putting the FAN in evangelism – spreading your messages by daring to share what you are a FAN of
If you are ever being interviewed on camera or in a live presentation – here’s a technique you can learn from Former Wallaby and current Union commentator Matt Burke.
More and more business people are being interviewed – not just by the mainstream media – but in corporate videos and all sorts of vodcasts and vlogs and “new media” and webinars and live-streamed video events.
I enjoy Rugby (Union AND League) and I often pass on “Rugby life lessons” to my son.
I used to enjoy watching Matt Burke in action on the field – and these days I’m still a big fan of his TV commentating technique – especially when he is asked questions at the start of a Bledisloe Cup coverage.
The “simple trick” you can apply – include your audience.
When Burke is asked a question by Scott Mackinnon – Matt starts off looking at Scott but then he does an “inclusive look” towards the camera (and this “includes” the audience in the “conversation”).
To the viewing audience – when you look into the camera, you look as though you are talking directly to them and “including” them.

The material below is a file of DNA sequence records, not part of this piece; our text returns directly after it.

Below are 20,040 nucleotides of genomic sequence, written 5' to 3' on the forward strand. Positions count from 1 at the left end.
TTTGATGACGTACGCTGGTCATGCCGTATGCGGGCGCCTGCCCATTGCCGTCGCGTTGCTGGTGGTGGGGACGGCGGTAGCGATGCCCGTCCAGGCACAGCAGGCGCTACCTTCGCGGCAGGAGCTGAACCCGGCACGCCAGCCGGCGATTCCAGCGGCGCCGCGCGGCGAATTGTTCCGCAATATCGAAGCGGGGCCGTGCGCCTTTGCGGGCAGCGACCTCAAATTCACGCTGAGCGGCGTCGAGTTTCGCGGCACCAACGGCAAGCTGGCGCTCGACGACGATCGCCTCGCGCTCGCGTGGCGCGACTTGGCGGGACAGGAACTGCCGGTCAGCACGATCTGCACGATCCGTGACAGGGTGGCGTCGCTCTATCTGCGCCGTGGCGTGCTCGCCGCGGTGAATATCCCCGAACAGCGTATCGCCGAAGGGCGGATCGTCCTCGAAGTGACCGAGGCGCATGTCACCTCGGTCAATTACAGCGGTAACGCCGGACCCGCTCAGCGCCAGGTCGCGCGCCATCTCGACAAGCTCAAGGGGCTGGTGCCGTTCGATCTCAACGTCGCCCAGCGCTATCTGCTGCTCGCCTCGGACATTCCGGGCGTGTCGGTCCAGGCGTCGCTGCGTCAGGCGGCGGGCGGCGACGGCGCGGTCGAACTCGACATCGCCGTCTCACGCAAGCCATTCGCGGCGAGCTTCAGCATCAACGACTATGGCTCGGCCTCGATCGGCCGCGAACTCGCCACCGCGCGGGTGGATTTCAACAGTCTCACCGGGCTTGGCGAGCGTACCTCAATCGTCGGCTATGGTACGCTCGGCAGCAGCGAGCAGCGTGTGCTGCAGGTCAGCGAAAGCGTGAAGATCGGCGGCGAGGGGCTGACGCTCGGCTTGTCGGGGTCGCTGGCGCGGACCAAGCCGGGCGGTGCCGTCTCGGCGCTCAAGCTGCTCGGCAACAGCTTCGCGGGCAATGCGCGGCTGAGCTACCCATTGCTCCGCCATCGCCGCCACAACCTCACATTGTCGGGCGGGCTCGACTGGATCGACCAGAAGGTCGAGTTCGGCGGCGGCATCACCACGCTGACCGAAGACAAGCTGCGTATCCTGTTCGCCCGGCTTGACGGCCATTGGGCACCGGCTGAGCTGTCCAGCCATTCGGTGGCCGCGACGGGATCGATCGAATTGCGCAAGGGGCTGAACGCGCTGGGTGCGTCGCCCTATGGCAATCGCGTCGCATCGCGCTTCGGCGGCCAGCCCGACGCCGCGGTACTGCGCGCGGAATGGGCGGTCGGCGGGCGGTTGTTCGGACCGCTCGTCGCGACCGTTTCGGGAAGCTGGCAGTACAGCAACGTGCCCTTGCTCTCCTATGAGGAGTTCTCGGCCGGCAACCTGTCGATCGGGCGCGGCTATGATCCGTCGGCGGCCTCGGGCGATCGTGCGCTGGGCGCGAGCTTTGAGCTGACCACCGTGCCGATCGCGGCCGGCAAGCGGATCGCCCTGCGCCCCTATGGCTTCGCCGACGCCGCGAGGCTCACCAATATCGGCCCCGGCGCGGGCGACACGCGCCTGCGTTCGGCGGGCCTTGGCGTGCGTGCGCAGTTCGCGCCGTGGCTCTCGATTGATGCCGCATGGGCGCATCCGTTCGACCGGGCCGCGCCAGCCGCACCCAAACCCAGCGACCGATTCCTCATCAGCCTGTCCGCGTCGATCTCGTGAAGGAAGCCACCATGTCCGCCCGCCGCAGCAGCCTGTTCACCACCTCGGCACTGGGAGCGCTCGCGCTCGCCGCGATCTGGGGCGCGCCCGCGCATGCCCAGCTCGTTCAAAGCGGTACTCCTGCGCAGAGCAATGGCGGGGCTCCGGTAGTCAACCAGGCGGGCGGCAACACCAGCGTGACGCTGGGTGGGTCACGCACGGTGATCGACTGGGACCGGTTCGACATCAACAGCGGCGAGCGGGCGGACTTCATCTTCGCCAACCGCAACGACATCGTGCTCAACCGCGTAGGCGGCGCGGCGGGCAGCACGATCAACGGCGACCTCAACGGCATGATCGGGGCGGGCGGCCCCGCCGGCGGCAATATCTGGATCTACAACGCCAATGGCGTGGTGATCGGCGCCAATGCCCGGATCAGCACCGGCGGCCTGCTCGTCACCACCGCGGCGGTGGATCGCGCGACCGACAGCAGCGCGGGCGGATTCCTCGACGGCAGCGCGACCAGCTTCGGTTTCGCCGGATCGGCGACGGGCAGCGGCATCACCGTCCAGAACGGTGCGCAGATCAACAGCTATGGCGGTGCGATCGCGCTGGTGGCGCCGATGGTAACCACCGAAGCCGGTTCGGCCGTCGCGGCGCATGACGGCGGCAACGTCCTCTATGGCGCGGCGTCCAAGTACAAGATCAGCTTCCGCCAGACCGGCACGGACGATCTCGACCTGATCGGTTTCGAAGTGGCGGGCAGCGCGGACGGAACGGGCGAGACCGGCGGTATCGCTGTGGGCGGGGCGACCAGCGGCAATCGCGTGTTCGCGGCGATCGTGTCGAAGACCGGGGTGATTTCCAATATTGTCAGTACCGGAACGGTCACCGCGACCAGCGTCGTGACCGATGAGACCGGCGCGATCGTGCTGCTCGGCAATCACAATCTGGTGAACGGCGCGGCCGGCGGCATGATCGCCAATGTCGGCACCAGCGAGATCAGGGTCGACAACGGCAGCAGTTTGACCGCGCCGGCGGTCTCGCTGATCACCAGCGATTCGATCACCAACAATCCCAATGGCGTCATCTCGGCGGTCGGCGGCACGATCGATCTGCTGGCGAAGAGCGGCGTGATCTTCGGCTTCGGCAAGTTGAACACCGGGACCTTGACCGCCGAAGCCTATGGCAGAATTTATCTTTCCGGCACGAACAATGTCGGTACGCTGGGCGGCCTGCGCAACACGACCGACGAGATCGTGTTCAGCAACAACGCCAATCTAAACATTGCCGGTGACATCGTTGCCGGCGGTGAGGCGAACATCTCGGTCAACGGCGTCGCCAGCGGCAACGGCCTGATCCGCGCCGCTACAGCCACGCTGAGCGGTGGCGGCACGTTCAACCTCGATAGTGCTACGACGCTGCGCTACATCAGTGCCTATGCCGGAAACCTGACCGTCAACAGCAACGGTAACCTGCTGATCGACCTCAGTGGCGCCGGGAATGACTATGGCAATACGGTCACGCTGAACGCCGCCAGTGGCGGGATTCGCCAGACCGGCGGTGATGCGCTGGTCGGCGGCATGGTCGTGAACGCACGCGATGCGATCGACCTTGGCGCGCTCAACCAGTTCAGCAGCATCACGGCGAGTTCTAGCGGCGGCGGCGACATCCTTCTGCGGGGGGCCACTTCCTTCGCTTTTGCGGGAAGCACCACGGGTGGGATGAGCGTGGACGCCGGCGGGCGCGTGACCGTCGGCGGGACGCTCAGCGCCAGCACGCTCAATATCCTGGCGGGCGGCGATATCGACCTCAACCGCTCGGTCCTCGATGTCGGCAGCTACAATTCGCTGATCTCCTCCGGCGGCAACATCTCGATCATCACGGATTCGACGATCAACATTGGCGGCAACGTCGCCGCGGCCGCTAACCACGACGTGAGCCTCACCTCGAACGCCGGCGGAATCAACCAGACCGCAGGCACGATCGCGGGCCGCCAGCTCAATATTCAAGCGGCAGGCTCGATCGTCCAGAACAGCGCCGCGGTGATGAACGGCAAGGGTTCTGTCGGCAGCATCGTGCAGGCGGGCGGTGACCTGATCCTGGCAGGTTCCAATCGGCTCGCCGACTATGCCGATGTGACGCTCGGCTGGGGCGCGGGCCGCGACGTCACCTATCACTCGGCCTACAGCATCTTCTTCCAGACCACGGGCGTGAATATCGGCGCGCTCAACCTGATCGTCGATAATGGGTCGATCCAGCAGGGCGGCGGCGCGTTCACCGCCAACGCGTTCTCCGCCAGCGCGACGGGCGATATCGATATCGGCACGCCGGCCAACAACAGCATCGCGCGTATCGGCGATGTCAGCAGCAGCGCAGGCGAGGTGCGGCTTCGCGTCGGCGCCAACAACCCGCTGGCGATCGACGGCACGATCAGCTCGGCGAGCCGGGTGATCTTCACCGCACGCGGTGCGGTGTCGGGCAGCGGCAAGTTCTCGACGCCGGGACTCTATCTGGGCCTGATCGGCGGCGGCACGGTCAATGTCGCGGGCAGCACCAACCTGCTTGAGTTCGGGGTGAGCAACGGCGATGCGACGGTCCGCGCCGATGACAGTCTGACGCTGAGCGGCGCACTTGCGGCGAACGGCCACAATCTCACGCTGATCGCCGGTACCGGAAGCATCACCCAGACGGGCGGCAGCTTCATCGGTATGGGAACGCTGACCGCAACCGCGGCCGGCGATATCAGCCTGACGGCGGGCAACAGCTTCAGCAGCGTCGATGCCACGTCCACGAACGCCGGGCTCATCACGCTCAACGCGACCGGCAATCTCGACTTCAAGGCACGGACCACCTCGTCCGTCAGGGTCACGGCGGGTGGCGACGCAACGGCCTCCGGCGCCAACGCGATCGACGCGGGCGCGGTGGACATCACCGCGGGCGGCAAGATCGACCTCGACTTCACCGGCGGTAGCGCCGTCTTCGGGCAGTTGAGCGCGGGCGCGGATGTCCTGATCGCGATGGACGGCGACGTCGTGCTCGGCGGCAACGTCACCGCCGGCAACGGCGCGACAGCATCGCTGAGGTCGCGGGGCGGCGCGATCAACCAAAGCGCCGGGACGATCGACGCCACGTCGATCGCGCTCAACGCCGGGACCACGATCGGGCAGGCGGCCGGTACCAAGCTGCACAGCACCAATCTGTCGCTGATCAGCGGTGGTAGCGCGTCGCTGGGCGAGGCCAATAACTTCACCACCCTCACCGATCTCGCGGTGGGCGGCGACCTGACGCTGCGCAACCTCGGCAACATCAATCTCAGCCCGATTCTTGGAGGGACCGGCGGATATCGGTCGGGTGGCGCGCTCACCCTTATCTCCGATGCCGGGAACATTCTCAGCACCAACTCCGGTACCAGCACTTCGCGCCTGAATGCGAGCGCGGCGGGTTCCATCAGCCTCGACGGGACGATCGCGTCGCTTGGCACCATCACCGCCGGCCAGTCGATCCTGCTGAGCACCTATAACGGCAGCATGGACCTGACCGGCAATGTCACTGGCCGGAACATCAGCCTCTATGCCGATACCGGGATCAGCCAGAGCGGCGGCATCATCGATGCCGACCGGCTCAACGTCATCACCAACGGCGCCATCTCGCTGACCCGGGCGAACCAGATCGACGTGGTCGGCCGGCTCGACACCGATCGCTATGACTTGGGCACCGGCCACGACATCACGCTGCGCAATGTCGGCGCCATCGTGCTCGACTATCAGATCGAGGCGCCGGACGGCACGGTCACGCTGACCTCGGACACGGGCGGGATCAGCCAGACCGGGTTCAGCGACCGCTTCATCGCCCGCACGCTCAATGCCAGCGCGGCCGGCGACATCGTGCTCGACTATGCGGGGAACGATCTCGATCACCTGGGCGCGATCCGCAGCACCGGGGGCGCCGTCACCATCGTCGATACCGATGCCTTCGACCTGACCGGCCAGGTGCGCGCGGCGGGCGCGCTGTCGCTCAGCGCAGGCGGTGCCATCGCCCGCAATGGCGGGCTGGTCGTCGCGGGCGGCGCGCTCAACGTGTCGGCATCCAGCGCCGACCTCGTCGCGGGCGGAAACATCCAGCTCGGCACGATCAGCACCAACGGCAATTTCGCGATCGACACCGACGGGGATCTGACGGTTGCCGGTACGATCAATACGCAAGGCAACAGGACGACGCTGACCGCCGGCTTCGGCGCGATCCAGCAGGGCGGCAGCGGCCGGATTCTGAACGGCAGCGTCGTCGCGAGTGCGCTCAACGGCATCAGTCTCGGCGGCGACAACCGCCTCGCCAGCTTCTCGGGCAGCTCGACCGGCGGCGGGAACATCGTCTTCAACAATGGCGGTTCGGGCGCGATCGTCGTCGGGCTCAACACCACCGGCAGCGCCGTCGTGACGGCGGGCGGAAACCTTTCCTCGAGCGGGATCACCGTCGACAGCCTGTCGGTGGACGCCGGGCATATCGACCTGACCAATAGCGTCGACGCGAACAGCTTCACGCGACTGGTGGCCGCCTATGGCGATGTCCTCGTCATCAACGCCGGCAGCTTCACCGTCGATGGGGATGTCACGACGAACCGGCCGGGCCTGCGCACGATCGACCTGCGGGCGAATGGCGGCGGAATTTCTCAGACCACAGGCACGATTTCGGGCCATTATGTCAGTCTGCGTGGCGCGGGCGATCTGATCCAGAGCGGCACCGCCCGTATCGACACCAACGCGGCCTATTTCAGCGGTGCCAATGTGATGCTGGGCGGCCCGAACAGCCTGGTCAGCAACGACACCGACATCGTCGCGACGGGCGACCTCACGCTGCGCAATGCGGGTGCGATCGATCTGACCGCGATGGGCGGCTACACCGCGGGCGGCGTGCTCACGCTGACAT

Fellow Wallaby legend and co-commentator Stirling Mortlock will also occasionally look towards the camera – but in my opinion for not as long and not as directly and not as comfortably.
I enjoy both Burke’s and Mortlock’s commentary and expertise – but, to me, on camera Burke seems more at ease and comfortable.
Now, in TV there is a “eye contact hierarchy”. Only certain people are supposed to look directly into the camera. The hosts or newsreaders, a reporter doing a live cross or “talent” when they instructed to look right into the camera.
Some of the most common questions I’m asked when I help people deal with the media is: Where should I look? Do I look straight at the camera?
Usually, the person asked the question looks at the person asking the question – not straight into the camera. (unless instructed to do so for a particular grab or for a live cross from a a different location)
When asked a question – Burke doesn’t spend all his time talking directly to the camera. It’s as if he gives an occasional “inclusive glance” towards the camera (and the audience behind it) then back to the person asking the question.
When you watch Burke’s coverage of the Bledisloe Cup or other Rugby, see what you think about his “inclusive glance” technique.
As a former TV journalist/producer, I’m often asked to help business people be more comfortable and engaging in business presentations and events.
Sometimes, they are talent being interviewed on camera or on stage. Sometimes they are acting as the person asking the questions.
I encourage them to “do a Burkey” and make an occasional “inclusive glance” towards the audience – whether the audience behind the camera or a live audience.
Make it comfortable. Make it direct. Not too short. Not too Long.
Take a look at Matt Burke’s execution of the “inclusive glance”. Once again, his timing is impeccable!